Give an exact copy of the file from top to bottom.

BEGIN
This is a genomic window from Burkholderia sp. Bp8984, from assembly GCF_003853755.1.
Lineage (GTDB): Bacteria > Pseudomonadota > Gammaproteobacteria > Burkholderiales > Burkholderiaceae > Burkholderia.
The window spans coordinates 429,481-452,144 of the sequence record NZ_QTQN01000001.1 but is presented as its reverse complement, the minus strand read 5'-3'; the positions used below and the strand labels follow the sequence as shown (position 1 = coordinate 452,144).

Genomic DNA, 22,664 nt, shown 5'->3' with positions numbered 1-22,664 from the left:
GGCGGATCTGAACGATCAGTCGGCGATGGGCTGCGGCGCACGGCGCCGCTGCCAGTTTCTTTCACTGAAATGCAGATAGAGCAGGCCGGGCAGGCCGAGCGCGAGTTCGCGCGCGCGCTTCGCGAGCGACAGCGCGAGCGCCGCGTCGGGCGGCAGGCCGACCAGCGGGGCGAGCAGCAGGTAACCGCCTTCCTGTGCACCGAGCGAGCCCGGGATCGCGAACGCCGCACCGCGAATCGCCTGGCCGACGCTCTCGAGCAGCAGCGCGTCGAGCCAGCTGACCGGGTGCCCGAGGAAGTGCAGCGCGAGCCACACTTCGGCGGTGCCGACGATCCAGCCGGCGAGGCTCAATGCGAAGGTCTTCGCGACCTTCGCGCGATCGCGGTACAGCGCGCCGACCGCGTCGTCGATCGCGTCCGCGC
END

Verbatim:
This is a genomic window from Burkholderia sp. Bp8984, from assembly GCF_003853755.1.
Lineage (GTDB): Bacteria > Pseudomonadota > Gammaproteobacteria > Burkholderiales > Burkholderiaceae > Burkholderia.
The window spans coordinates 429,481-452,144 of the sequence record NZ_QTQN01000001.1 but is presented as its reverse complement, the minus strand read 5'-3'; the positions used below and the strand labels follow the sequence as shown (position 1 = coordinate 452,144).

Genomic DNA, 22,664 nt, shown 5'->3' with positions numbered 1-22,664 from the left:
GGCGGATCTGAACGATCAGTCGGCGATGGGCTGCGGCGCACGGCGCCGCTGCCAGTTTCTTTCACTGAAATGCAGATAGAGCAGGCCGGGCAGGCCGAGCGCGAGTTCGCGCGCGCGCTTCGCGAGCGACAGCGCGAGCGCCGCGTCGGGCGGCAGGCCGACCAGCGGGGCGAGCAGCAGGTAACCGCCTTCCTGTGCACCGAGCGAGCCCGGGATCGCGAACGCCGCACCGCGAATCGCCTGGCCGACGCTCTCGAGCAGCAGCGCGTCGAGCCAGCTGACCGGGTGCCCGAGGAAGTGCAGCGCGAGCCACACTTCGGCGGTGCCGACGATCCAGCCGGCGAGGCTCAATGCGAAGGTCTTCGCGACCTTCGCGCGATCGCGGTACAGCGCGCCGACCGCGTCGTCGATCGCGTCCGCGC